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U.S. President Donald Trump awaits the start of a meeting with members of the U.S. Congress at the White House in Washington, July 17, 2018.   REUTERS/Leah Millis - RC1C1DA39DE0
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After Helsinki, can Trump count on protection from the GOP Senate?

Forty-four years ago this summer, Republican Senator Barry Goldwater walked into the Oval Office and told Republican President Richard Nixon that they didn’t have the votes in the Senate to save his presidency. Nixon resigned ahead of impeachment and saved himself a trial in the Senate.

The uproar over President Trump’s cozy relationship with Russia’s Vladimir Putin has re-opened suspicions that the Russians have something on him and that he could be guilty of serious, impeachable crimes. If there turns out to be a case for impeachment, the House will vote on articles of impeachment and, if a majority of the House approves at least one article, the Senate will conduct a trial. Since impeachment is a political as well as a legal process, the president’s fate is decided by who has the votes.

Conviction in the Senate needs a supermajority of 67 votes, which means that a significant number of Republicans would need to vote to convict their president. Right now there are 47 Democrats and 2 independents who caucus with the Democrats. So, assuming that these numbers stay about the same after the November elections and assuming that all the Democrats and independents vote to convict, President Trump could be in trouble only if 18 Republicans desert him.

How likely is this? To many Americans the Republican Party has been a tame lapdog to their controversial president. Too many of them are afraid of antagonizing the loyal base that still supports Trump and worry the consequence of opposing the president is a loss in a Republican primary. But a careful look at the Republican Senate shows that there is a core group of Republican Senators who have been quite willing to go against Trump. To equate their opposition with a vote to convict is a stretch but opposition to Trump does exist. Last summer I counted twelve Republican senators who had shown a willingness to cross the president on Obamacare and on the budget. Trump’s reaction was to insult his fellow Republicans, calling them “fools” and “total quitters.” Interestingly enough they did not care.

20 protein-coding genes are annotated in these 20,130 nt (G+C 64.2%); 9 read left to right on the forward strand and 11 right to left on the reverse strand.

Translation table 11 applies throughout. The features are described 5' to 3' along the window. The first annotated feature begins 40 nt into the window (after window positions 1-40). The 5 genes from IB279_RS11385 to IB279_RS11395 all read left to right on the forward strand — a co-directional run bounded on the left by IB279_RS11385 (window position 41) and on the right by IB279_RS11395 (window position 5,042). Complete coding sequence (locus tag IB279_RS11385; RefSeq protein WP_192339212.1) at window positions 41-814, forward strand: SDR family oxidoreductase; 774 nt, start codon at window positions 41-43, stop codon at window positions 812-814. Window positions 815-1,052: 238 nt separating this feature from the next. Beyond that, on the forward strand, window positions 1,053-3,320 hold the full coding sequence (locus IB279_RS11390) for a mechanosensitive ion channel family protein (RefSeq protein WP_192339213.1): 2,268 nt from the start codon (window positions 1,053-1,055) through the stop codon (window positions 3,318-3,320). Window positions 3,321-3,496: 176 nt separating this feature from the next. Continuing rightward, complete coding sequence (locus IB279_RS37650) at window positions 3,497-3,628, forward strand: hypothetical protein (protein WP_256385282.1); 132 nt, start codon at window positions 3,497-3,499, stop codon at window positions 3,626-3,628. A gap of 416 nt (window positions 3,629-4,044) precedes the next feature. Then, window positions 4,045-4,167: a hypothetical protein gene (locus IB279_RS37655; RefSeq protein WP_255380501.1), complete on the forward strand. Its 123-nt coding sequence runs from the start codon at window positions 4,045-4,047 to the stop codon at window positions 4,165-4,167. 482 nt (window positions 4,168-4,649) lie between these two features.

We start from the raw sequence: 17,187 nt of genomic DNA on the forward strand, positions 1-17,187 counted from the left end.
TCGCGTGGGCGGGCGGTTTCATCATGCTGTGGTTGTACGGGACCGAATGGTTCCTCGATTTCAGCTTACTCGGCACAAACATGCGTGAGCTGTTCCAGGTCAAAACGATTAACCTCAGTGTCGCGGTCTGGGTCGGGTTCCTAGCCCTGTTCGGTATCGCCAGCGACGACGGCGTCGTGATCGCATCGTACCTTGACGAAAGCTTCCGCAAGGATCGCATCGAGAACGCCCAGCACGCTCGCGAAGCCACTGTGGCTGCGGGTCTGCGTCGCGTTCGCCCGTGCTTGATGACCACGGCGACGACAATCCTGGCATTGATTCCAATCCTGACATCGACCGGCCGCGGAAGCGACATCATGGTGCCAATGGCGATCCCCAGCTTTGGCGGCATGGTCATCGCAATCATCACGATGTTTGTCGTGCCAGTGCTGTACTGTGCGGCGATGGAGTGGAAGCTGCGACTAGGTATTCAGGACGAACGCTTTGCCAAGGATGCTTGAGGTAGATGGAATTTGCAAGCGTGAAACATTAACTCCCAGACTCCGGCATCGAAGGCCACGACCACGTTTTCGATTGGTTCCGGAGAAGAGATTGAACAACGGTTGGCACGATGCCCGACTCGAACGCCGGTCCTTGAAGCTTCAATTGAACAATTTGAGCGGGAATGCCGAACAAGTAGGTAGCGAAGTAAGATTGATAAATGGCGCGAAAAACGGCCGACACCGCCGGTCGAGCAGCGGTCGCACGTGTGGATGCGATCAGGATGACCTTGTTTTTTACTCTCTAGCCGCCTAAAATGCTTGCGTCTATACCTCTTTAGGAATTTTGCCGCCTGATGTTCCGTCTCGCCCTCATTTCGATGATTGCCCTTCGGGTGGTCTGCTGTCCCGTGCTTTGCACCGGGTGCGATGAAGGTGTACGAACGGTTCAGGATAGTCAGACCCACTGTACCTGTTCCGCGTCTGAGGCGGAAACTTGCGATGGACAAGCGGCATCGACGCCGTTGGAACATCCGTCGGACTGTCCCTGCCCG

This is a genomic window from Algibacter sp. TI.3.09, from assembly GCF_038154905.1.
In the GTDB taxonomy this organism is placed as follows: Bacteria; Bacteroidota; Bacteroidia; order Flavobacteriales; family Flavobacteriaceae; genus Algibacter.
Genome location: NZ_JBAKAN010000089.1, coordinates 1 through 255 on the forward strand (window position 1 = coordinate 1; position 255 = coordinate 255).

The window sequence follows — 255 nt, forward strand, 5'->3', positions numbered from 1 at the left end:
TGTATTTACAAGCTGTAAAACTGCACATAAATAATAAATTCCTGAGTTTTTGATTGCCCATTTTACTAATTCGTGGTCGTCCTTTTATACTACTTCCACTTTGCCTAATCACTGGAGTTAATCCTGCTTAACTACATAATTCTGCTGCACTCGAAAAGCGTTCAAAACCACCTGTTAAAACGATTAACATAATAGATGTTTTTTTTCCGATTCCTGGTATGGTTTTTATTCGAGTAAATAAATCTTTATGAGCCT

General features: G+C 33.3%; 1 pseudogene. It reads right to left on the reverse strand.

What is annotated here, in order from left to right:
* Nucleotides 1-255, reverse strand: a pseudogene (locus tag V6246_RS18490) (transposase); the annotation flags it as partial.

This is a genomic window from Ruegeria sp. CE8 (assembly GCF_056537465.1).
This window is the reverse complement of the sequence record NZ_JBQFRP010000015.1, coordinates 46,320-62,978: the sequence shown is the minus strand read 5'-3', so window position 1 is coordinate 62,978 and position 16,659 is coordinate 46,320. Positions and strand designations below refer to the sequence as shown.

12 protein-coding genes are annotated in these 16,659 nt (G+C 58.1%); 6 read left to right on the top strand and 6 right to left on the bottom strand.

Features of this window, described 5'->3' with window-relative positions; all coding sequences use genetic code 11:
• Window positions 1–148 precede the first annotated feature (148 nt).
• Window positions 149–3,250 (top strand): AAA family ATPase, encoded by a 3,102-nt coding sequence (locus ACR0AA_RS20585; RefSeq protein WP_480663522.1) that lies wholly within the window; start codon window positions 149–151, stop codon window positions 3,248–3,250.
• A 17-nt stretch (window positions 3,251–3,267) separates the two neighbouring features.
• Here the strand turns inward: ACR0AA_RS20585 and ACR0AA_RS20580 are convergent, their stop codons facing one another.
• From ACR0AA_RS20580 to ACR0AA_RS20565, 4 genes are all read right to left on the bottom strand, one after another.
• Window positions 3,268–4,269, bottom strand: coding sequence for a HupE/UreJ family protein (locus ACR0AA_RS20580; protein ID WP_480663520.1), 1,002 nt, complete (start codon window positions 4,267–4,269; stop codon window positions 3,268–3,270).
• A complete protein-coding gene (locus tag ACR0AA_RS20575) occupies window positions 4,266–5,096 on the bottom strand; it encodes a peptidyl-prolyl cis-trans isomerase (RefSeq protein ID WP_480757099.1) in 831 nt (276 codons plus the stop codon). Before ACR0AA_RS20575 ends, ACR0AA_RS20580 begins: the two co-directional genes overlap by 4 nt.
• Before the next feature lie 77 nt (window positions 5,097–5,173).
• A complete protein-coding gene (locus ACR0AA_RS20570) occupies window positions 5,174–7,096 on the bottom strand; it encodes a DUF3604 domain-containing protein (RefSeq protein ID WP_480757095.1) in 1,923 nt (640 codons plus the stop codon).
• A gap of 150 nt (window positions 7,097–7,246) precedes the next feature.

A week later the president was embroiled in an ugly public fight with Senate Majority Leader Mitch McConnell, blaming him for the Senate’s failure to repeal Obamacare. McConnell fought back and the number of Republican Senators willing to cross swords with the president then rose to 13. Trump’s tendency to insult and demean those who disagree with him means that he could have fewer friends than he thinks he does in a fight.

A few months later, in October, the Washington Post did a more thorough analysis of the Republican Senate. Looking at the Senators’ statements on the firing of Comey, the repeal of Obamacare, the budget and their overall rhetoric towards Trump, they found a hard core of true believers. Those included now-unseated-Senator Luther Strange of Alabama, who said “President Trump is the greatest thing that’s happened to this country. I consider it a Biblical miracle that he’s there.” Others were neutral, and there were 16 senators who were the most critical of Trump. Among them was Senator Bob Corker of Tennessee who called the White House “an adult day care center.”

And then, this week, came the Helsinki press conference that reignited suspicions about Trump all over again. By my count 14 Republican Senators condemned Trump specifically in their statements. Senator John McCain (Ariz.) said, “No prior president has ever abased himself more abjectly before a tyrant.” Another 24 condemned Putin, thereby avoiding direct criticism of their President. Senator Cory Gardner (Colo.) said, “Whether it be chemical attacks on allied soil, the invasion of Ukraine, propping up the murderer Assad in Syria or meddling in our elections through cyber attacks, Vladimir Putin’s Russia remains an adversary to the United States.” Only two supported Trump, and others made no statements at all.

So it looks like “the Republican Senate as lapdogs” refrain isn’t quite as homogeneous as some would have us believe. For a year now there have been around 14 Senators willing to cross swords with the President. Of course two of them, Senator Jeff Flake (Ariz.) and Senator Bob Corker (Tenn.) are not running again and thus won’t be voting next year. And the most critical of all, Senator John McCain, has terminal cancer and his future in the Senate is uncertain. But Mitt Romney is likely to be elected in Utah this November, and he and the Mormons who support him have been the most critical of Trump out of the entire Republican base. Plus, Democrats may pick up a seat or two.

There are two ways to look at the history of Republican opposition to Trump in the Senate so far. First is the fact that a vote against a piece of presidential legislation does not necessarily translate into a vote to remove a president of your own party from office. There is no guarantee that the fourteen or so Republicans who have defied Trump in the past would do it when it really counted. However, the flip side of this is that if a Republican Senator is willing to stand up to a Republican president on a policy issue like health care, he or she might be even more willing to stand up to a president if evidence of “high crimes and misdemeanors” is persuasive.

In other words, it’s not impossible to imagine enough Republicans voting with Democrats to convict Trump in the Senate. Forty-five years after Barry Goldwater had to hand Richard Nixon the bad news, it is not out of the question that another Republican may have to do the same to Donald Trump.

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